Dave Baker describes constant attacks by seagulls
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The Baker family, from North Wales, have armed themselves with brooms and walking sticks and take the family dog for short walks while carrying a garden parasol to defend themselves from aerial attacks. Dad Dave Baker, 43, has been repeatedly dive-bombed in “co-ordinated attacks” as he runs the gauntlet to local shops. If the birds are lying in wait, mum Nicki, 41, must phone ahead and ask daughter Katrina, 10, the fetch the garden parasol so she can make it home safety.
“Oh my God, they are dangerous,” sighed Nicki. “Yesterday it took me three attempts to get home. It’s very stressful for us as a family. On school days, Dave has to go outside first and open the car door so that Katrina can dash outside without being attacked.”
According to the family, the postman was dive-bombed on Monday, and even the dog isn’t immune. Jessie, a fully-grown Staffie-Collie cross, often runs back inside with her tail between her legs.
The family moved into their seaside bungalow in Kinmel Bay, Conwy, two years ago. They soon discovered the property was a favourite nesting spot for Herring Gulls – but things only reached epic proportions this year when a chick fell from the roof.
“The parents seemed to blame us and the dog,” said Nicki. As the chick appears to have injured its wing, its continued presence in the vicinity is a touchpaper for avian anger.
Seagulls are notoriously aggressive when protecting their nesting sites. As well as dive-bombing victims, they will defecate and vomit on anyone they see as a threat.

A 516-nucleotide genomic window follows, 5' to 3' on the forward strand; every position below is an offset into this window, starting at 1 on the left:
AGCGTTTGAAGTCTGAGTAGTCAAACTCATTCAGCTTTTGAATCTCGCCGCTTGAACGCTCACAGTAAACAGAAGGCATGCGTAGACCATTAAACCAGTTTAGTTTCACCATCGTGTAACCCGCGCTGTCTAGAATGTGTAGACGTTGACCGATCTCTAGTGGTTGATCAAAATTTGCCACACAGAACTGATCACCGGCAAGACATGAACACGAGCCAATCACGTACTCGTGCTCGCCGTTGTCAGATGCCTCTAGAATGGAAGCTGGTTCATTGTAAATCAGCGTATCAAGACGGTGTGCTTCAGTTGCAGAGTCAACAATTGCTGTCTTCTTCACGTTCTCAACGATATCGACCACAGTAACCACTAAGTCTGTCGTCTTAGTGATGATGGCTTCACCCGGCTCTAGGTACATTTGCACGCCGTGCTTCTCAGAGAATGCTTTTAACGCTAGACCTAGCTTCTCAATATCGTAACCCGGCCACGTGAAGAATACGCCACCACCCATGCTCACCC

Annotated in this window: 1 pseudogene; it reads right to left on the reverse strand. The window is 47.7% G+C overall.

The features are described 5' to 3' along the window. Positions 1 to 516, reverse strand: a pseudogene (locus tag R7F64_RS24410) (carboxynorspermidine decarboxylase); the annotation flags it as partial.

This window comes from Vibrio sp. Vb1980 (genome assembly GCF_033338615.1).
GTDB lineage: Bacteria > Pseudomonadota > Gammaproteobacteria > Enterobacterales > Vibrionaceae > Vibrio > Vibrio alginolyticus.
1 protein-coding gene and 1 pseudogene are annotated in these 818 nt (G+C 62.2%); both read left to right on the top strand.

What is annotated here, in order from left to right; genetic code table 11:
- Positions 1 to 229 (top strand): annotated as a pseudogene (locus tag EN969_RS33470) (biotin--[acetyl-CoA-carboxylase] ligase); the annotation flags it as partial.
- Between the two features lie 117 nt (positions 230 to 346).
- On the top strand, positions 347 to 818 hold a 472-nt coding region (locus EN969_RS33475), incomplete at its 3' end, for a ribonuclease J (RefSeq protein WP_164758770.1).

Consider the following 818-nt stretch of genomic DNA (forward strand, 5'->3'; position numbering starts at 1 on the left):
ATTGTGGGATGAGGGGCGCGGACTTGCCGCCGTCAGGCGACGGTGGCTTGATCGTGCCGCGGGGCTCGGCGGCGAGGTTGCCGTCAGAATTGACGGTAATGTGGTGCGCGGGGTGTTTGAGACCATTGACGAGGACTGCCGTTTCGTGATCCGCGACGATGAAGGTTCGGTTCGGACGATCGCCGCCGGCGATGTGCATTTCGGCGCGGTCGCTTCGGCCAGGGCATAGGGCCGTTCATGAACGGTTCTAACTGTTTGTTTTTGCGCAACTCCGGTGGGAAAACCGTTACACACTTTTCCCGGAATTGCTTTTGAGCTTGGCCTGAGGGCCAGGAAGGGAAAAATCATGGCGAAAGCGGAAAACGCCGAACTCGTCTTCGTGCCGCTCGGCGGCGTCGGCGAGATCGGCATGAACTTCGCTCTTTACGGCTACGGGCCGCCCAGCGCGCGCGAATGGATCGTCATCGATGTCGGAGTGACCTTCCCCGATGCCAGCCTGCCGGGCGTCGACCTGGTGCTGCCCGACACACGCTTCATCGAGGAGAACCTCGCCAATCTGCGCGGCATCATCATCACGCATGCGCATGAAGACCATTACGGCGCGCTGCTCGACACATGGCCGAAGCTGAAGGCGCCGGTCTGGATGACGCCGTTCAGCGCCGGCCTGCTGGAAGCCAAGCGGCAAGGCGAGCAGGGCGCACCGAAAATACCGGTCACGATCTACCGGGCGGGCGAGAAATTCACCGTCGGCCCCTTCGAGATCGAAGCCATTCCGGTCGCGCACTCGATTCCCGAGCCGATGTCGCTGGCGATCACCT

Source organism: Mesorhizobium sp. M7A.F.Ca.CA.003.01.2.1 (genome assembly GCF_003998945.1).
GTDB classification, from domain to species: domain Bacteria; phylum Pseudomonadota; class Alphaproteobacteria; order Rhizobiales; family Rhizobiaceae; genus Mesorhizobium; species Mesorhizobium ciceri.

A roofer has twice refused to repair the roof for fear of being attacked and the family must now endure leaks as well as territorial birds with 6ft wingspans that look even bigger when flapping inches overhead.
Gulls are protected by law and it is illegal to remove their eggs, or to disturb their nests, once they have begun nesting. Dave, an Amazon driver, knows this but is incensed that human safety comes second to wildlife sensitivities.
“I’m worried for the safety of my wife and daughter,” he said. “If the birds were a pest, like rats, you could lay down poison.
“But the authorities seem to think human life is worth less than that of a flying rodent. If my daughter gets injured, however, I will take action.”
Day-to-day life in the family’s cul-de-sac, about 300 yards from the beach, is now dictated by the resident gulls. Katrina’s trampoline at the front of the property lies unused and Dave must plan ahead when he wants to fill recycling bins outside.
One job they can’t avoid is taking Jessie for a wee on the communal green opposite the bungalow. Dave has learned the hard way not to go unprotected: now he always holds the garden parasol aloft as he and the dog shuffle into the open.
“Sometimes he takes a garden broom for extra protection,” said Nicki, who works for health food firm Juice Plus+. “When I go out by myself, I have a walking stick to fend off the birds. I used to carry an umbrella but it wasn’t very practical.
“Usually they prefer to attack in groups and dive-bomb you one at a time, like it’s coordinated. They swoop down, with claws out and they can get very close. They are psychos. Mostly it’s just us they target but some passersby get attacked too. The other day I saw a dog walker waving a plastic bag over her head as she tried to get away.”
Dave and Nicki both accept that co-existing with gulls is the price of living by the seaside. They have no wish to harm the birds but would prefer it if they didn’t return every year.
They’ve begun exploring solutions, including netting and spikes that can be placed over nesting areas. “But I’ve seen gulls nesting on roofs with spikes, so I’m not sure how effective they are,” said Nicki.
For now, they must wait until the chick fledges and its parents no longer have anything to protect. However the chick’s injuries are a concern. It continues to wander the street and neither people nor dogs dare approach for fear of a wing lashing by its parents. “We may just have to wait for it to die,” shuddered Dave.
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